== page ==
Date of Award
Master of Fine Arts (MFA)
My practice utilizes an intermedia and anti-disciplinary approach to conjure a reflexive vision of my experience as a gay and gender non-conforming person in rural Kentucky. Concepts that are important to my practice are storytelling, embodiment, and assemblage. Coming up gay in rural Kentucky I often felt like an assemblage. Not quite one thing entirely, but many parts swirling together in a fluidity that isn’t easily categorizable. Part farm boy, part faggot, part miss piggy. I am also interested in assemblage as a way of making. Found objects and images are tools I employ as a way of inviting the viewer into the work. Through their familiarity with an object, image, or subject, they can begin to contextualize the more personal or abstract components of the work. As a queer Kentuckian I am connected to a lineage of queerness that I wasn’t privy to until my adult life, however, could feel in my embodiment. This paper outlines how my experiences, and deep connection to queer Kentucky, inform my studio practice and research.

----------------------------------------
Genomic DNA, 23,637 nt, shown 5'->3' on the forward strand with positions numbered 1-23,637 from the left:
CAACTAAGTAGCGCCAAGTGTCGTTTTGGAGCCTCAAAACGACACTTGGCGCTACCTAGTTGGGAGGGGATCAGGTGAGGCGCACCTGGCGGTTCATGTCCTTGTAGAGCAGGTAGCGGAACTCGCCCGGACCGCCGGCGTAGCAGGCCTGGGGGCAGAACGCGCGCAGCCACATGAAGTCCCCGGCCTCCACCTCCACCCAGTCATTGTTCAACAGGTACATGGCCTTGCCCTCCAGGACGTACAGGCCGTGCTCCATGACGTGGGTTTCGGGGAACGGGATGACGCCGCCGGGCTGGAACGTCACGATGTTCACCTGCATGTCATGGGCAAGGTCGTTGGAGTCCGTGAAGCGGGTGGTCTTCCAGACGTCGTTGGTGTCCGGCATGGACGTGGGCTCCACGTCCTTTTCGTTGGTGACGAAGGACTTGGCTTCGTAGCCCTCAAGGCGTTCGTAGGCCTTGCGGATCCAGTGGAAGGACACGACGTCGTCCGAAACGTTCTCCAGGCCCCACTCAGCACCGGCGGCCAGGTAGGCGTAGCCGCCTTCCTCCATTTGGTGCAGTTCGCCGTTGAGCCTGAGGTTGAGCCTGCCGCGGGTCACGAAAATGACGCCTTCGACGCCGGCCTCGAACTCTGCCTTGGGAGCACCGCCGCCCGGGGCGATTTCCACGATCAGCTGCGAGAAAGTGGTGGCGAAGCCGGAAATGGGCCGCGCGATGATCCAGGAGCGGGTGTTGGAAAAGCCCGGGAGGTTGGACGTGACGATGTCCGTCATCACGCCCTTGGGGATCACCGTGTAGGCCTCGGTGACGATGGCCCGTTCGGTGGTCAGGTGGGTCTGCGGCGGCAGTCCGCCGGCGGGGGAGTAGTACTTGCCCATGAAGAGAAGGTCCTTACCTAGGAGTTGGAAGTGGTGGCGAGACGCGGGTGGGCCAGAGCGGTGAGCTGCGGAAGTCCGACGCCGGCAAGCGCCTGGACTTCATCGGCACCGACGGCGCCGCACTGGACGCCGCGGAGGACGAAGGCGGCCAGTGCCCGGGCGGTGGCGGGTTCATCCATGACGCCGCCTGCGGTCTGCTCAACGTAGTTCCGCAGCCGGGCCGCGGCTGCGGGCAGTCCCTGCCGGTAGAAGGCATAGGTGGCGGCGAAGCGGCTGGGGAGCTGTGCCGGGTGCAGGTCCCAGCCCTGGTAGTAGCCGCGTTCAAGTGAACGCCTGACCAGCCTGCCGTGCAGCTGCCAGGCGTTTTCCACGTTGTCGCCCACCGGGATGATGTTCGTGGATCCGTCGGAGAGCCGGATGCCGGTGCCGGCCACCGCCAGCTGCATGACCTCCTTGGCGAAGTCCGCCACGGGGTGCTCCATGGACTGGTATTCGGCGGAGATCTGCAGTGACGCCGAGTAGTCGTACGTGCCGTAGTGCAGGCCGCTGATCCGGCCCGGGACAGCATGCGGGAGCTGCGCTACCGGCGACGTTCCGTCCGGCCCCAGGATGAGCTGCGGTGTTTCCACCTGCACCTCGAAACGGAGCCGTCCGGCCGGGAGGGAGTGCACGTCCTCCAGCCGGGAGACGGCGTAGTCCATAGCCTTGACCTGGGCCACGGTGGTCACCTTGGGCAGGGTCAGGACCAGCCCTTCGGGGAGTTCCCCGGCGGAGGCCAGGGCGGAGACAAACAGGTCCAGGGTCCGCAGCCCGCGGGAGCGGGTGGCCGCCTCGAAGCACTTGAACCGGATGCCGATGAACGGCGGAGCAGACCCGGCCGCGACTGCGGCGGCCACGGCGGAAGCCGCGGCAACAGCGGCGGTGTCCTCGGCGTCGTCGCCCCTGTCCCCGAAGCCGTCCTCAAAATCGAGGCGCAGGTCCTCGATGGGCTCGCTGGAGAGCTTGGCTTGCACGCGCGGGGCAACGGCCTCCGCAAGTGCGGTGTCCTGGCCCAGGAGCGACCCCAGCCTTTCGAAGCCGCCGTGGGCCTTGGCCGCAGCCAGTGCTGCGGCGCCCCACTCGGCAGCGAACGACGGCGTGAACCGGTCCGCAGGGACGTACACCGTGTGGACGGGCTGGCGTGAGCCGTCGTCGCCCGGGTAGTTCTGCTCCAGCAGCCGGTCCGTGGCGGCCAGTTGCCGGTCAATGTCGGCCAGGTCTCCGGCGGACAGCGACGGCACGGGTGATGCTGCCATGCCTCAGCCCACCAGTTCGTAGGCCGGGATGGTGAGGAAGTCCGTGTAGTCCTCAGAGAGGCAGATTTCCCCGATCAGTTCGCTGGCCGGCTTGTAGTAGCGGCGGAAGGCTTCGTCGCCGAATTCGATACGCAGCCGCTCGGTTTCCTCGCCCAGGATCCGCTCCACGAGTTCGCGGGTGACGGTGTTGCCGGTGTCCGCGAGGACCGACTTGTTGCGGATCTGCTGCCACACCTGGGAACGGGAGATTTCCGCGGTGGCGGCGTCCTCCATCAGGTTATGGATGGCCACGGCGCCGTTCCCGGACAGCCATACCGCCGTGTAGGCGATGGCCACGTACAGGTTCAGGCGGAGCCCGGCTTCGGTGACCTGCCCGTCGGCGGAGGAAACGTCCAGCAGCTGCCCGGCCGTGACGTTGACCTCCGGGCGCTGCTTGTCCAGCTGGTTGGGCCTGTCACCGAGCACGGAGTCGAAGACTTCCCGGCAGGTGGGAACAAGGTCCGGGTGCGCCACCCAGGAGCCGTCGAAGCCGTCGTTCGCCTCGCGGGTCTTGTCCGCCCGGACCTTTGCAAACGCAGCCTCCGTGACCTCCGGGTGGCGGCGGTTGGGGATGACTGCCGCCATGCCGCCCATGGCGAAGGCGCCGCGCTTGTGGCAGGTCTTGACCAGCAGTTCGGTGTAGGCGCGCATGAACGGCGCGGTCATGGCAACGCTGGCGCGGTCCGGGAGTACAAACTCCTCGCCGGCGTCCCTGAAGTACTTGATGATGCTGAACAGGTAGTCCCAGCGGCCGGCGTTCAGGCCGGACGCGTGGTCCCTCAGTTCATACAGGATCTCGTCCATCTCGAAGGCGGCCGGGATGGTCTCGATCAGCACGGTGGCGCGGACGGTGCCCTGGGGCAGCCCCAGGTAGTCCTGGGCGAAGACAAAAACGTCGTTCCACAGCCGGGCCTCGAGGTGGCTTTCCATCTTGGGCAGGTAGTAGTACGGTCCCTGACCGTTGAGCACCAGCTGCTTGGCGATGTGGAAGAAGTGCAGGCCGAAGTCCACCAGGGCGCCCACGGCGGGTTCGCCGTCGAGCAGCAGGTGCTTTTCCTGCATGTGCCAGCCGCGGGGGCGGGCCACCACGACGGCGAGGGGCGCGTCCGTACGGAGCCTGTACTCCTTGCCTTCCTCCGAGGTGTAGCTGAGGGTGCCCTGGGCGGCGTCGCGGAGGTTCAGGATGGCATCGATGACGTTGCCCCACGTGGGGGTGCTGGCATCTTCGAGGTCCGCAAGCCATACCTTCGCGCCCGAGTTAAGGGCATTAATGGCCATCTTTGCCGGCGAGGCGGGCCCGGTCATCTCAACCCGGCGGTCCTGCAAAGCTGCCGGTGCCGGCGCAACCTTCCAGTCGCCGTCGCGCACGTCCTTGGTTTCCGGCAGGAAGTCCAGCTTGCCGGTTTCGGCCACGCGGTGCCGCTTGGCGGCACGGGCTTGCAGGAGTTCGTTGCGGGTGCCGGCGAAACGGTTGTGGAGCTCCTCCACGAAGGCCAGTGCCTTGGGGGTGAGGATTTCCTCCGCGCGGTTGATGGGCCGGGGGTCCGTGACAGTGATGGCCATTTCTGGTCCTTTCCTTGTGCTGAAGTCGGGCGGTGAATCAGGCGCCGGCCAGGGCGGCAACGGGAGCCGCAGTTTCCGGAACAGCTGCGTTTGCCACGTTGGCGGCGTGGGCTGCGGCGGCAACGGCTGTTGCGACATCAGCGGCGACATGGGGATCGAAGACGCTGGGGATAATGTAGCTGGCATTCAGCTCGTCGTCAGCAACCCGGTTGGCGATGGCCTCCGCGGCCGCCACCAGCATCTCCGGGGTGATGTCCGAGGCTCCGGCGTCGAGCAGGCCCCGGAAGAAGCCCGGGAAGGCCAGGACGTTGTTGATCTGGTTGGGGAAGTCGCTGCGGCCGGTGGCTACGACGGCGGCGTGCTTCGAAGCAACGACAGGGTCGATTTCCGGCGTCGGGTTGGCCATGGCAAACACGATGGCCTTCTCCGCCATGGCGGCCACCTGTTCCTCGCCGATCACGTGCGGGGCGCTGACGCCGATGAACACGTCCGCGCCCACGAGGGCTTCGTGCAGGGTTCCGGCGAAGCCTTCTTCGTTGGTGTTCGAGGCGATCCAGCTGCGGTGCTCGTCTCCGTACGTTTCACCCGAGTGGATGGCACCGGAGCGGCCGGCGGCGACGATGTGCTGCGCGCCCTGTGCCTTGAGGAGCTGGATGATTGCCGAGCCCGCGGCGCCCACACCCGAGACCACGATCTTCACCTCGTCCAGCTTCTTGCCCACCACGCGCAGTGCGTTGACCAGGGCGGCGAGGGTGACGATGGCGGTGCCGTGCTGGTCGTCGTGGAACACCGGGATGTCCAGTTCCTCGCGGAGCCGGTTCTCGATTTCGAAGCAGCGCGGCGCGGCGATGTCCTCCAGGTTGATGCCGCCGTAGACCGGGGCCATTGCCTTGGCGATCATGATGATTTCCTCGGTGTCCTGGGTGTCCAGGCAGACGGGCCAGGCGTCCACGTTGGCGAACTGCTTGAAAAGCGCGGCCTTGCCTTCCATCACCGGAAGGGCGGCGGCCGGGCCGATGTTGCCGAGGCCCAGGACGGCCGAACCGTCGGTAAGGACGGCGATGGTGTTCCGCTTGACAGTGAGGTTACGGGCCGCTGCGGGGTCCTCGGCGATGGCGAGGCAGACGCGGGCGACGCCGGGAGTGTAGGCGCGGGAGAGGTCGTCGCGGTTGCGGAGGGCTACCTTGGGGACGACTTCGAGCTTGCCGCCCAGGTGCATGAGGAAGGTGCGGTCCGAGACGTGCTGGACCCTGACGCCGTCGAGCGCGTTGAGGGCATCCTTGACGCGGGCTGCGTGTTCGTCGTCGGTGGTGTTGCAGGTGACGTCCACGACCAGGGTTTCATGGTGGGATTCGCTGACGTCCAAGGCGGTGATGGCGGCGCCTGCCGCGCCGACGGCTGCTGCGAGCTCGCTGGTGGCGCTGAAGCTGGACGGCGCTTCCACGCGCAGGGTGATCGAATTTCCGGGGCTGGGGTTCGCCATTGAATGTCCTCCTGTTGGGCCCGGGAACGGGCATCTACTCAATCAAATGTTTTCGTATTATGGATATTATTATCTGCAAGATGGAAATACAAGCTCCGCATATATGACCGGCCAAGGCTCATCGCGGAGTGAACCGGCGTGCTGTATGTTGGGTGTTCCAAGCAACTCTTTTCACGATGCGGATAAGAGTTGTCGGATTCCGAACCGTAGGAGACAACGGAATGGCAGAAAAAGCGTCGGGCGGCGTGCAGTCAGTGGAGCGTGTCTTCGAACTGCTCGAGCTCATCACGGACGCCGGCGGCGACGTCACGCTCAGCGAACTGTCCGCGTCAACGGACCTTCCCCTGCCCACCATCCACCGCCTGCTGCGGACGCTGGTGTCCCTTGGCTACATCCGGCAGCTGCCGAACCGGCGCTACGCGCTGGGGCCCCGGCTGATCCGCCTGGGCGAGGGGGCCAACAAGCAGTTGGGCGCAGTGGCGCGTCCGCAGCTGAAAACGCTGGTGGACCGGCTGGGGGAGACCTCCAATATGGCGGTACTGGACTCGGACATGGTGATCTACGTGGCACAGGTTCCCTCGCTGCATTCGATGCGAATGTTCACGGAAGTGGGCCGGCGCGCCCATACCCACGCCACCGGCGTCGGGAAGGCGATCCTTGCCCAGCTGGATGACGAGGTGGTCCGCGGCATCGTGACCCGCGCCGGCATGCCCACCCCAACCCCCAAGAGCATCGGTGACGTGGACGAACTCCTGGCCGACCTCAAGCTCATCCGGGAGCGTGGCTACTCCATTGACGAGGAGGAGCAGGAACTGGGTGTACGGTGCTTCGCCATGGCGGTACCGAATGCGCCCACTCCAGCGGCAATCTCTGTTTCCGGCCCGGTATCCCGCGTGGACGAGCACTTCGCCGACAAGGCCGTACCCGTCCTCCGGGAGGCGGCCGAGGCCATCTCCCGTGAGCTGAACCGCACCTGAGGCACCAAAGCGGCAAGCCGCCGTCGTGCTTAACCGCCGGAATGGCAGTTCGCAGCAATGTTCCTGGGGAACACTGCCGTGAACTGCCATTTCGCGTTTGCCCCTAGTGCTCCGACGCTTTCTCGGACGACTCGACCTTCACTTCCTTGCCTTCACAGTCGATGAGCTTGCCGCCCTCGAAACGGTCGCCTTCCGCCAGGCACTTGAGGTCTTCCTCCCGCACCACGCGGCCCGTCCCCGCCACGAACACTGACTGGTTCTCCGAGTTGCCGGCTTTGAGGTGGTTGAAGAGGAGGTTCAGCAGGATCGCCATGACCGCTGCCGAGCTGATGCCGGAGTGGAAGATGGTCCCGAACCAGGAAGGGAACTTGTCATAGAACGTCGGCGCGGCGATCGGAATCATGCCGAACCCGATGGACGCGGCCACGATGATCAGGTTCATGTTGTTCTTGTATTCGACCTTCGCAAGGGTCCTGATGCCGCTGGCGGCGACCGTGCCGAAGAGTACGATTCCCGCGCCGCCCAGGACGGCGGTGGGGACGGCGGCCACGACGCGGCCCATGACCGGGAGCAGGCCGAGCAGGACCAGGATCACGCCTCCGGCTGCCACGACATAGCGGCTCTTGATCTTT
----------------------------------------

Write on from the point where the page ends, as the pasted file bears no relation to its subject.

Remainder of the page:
Gibson, Cooper Lane, "Back Country: Queer Rural Temporalities, Pansies in the Bluegrass" (2023). Theses and Dissertations. 1669.